Can creativity cure a blue mood?

Posted by Liz Earle Beauty Co. November 6, 2018 | 4 min read

Calling all knitters, bakers and candlestick mak…you get the idea. It’s official. Being creative can improve your mood and positive mental wellbeing. According to countless scientific studies that highlight the links between creative pursuits – from knitting to gardening – and their positive impact on our moods and behaviour, there’s never been a better time to pick up a crochet hook or enrol on that ceramics course.

In 2014 a study by the University of North Carolina at Greensboro concluded that “happiness and creativity go hand in hand”. A group of 79 young adults were observed using automated mobile phone surveys. “People reported doing something creative around 20 percent of the time, and those who generally reported feeling happy and active were much more likely to be doing something creative in a given moment, such as making up their own recipes, writing, playing music or drawing.”

Meanwhile in this study researchers at the University of Otago in New Zealand found that ‘‘engaging in small daily acts of creativity may influence overall well-being rather than simply making us feel good in the moment.”
In fact, the evidence is so compelling that in some cases, creative therapies are even being prescribed as alternatives to traditional treatments. Sound good? Read on to discover more… 

Write your ‘Morning Pages’

While creative writing has been linked to physical healing, it may have similar benefits for the mind. Try this simple exercise made popular by Julia Cameron in her book, The Artist’s Way. As the name suggests, every morning when you wake up take a notepad and write 3 sheets of A4, longhand, to help clear your mind and reset your focus for the day ahead. It doesn’t matter what you write, nobody else will see it, only that you keep going until 3 full sides are complete. While Cameron herself encourages a handwritten approach, it was only a matter of time before somebody took this online – see 750 Words for a version of Morning Pages for the digital generation.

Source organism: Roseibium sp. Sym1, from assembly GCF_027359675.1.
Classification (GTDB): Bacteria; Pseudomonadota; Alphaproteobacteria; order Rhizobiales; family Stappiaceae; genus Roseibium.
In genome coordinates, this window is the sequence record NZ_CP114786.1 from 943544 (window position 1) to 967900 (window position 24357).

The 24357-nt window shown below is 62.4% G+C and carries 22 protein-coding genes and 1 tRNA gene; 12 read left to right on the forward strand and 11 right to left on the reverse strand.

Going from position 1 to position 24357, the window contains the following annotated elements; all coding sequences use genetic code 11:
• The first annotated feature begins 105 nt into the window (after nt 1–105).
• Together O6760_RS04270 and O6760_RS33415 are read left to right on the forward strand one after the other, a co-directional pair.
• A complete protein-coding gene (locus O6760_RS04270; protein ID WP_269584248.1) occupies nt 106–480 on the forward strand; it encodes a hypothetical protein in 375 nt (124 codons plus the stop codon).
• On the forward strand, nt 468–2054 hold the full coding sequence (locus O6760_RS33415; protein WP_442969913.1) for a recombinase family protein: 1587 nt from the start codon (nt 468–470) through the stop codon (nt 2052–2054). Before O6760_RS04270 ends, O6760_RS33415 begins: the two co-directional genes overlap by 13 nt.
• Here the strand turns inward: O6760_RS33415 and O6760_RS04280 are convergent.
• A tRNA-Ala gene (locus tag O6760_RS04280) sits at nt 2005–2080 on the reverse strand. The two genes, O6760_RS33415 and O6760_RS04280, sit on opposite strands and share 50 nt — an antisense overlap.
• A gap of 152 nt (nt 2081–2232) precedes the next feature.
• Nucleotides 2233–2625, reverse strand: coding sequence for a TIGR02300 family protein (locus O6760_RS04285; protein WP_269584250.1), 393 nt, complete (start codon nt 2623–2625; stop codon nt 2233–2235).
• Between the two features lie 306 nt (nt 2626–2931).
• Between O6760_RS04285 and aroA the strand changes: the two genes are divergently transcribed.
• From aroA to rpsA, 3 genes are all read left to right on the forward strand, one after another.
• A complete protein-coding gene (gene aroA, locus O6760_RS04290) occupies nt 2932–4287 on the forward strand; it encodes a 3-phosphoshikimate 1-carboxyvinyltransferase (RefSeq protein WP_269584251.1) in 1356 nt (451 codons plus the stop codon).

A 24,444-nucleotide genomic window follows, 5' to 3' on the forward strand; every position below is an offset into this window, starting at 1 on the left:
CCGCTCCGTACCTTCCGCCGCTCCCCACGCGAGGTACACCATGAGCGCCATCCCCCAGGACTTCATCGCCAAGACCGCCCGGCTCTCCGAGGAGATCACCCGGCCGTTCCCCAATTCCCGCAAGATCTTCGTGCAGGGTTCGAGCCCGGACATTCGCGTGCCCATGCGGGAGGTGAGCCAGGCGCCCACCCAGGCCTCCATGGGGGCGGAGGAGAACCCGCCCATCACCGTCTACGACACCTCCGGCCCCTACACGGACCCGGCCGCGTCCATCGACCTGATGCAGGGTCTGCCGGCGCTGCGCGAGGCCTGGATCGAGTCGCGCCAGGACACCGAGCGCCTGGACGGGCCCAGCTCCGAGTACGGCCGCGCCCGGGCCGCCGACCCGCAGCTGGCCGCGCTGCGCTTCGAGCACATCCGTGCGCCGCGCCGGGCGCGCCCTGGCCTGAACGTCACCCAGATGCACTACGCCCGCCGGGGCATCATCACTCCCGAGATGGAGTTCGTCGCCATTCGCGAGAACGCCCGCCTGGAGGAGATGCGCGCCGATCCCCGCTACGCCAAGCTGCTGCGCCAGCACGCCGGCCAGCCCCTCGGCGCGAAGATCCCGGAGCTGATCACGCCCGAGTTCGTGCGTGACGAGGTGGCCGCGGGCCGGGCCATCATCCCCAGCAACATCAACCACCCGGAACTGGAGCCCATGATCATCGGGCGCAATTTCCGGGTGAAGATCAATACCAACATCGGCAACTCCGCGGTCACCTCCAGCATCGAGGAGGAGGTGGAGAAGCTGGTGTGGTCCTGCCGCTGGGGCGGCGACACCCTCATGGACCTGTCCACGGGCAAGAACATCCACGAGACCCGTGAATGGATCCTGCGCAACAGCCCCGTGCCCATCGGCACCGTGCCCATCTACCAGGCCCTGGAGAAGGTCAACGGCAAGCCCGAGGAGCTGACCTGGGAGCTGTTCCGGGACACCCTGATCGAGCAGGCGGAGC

Try some art therapy

You don’t have to be an artist to enjoy the benefits of art therapy. It’s the process, not the masterpiece that matters. Recent studies show that becoming absorbed in artistic pursuits − think colouring, painting or sculpting − can help distract the mind from negative thought patterns, something researchers are calling ‘mood repair’. Pick your palette according to some basic colour psychology and you could double the therapeutic powers of your art class − pink is widely thought to have a calming effect, while shades of green inspire creativity.

Curl up with some craft

Autumn is the best time to get cosy with a new craft project, and research shows it’s valuable for your wellbeing too. Oxford University is even running The Yarnfulness Project − an exploration into the wellbeing benefits of making − while 92% of respondents in a survey by Knit for Peace said knitting improved their mood. But it’s not just traditional handicrafts that count. Step outside to forage for natural craft materials – dried leaves, seeds and foliage – with which to get creative. Combined with the proven positive effects of being in nature (more of which below), natural craft projects may prove to be the ultimate mood enhancer.

Get your hands dirty

When stress levels are skyrocketing our Ethnobotanist James Wong heads outside. “Digging the earth helps me escape my mounting to-do list and never fails to reset my perspective.” It’s an idea seconded by organisations like Sydenham Garden, a unique horticultural wellbeing centre in South East London that uses its gardens and nature reserve to help people recover from both mental and physical ill-health. Gardening also doubles as great physical exercise, encouraging mood-enhancing endorphins while the 'biophilia’ effect – our human genetic response to 'greenness’ and feeling at one in nature – cements gardening’s good vibes further.

Bake yourself happy

The Depressed Cake Shop™ may sound like a contradiction, but it’s anything but. Founded in 2013 by Emma Thomas, a creative director and PR specialist, it raises awareness (and funds) for mental health issues through a series of unique baking pop ups, but the brief is specific − cakes must be grey on the outside, yet brightly coloured on the inside, to symbolise hope. Meanwhile professional cooks like John Whaite, a previous winner of The Great British Bake Off who has struggled with bouts of depression from a young age, have gone on record to talk about baking’s ability to improve their headspace. It’s slowly being recognised in scientific circles too. In this 2016 study researchers found that “doing small, everyday things like cooking and baking made the group feel more enthusiastic about their pursuits the next day.”